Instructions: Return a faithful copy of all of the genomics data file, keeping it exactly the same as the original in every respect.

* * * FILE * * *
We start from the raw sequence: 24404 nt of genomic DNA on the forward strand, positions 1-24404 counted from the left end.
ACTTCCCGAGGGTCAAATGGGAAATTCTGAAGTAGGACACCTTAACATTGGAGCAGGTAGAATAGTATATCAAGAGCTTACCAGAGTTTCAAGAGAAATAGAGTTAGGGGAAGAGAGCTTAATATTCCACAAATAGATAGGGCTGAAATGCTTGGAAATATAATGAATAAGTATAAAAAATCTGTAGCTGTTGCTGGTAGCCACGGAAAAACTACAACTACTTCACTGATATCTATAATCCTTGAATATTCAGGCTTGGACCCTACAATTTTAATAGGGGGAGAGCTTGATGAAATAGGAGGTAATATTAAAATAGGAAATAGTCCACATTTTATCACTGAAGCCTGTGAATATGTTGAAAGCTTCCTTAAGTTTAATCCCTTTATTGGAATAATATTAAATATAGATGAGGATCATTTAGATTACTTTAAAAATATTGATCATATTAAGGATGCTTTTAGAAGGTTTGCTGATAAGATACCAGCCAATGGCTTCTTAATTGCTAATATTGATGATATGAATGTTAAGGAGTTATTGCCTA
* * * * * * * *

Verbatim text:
We start from the raw sequence: 24404 nt of genomic DNA on the forward strand, positions 1-24404 counted from the left end.
ACTTCCCGAGGGTCAAATGGGAAATTCTGAAGTAGGACACCTTAACATTGGAGCAGGTAGAATAGTATATCAAGAGCTTACCAGAGTTTCAAGAGAAATAGAGTTAGGGGAAGAGAGCTTAATATTCCACAAATAGATAGGGCTGAAATGCTTGGAAATATAATGAATAAGTATAAAAAATCTGTAGCTGTTGCTGGTAGCCACGGAAAAACTACAACTACTTCACTGATATCTATAATCCTTGAATATTCAGGCTTGGACCCTACAATTTTAATAGGGGGAGAGCTTGATGAAATAGGAGGTAATATTAAAATAGGAAATAGTCCACATTTTATCACTGAAGCCTGTGAATATGTTGAAAGCTTCCTTAAGTTTAATCCCTTTATTGGAATAATATTAAATATAGATGAGGATCATTTAGATTACTTTAAAAATATTGATCATATTAAGGATGCTTTTAGAAGGTTTGCTGATAAGATACCAGCCAATGGCTTCTTAATTGCTAATATTGATGATATGAATGTTAAGGAGTTATTGCCTA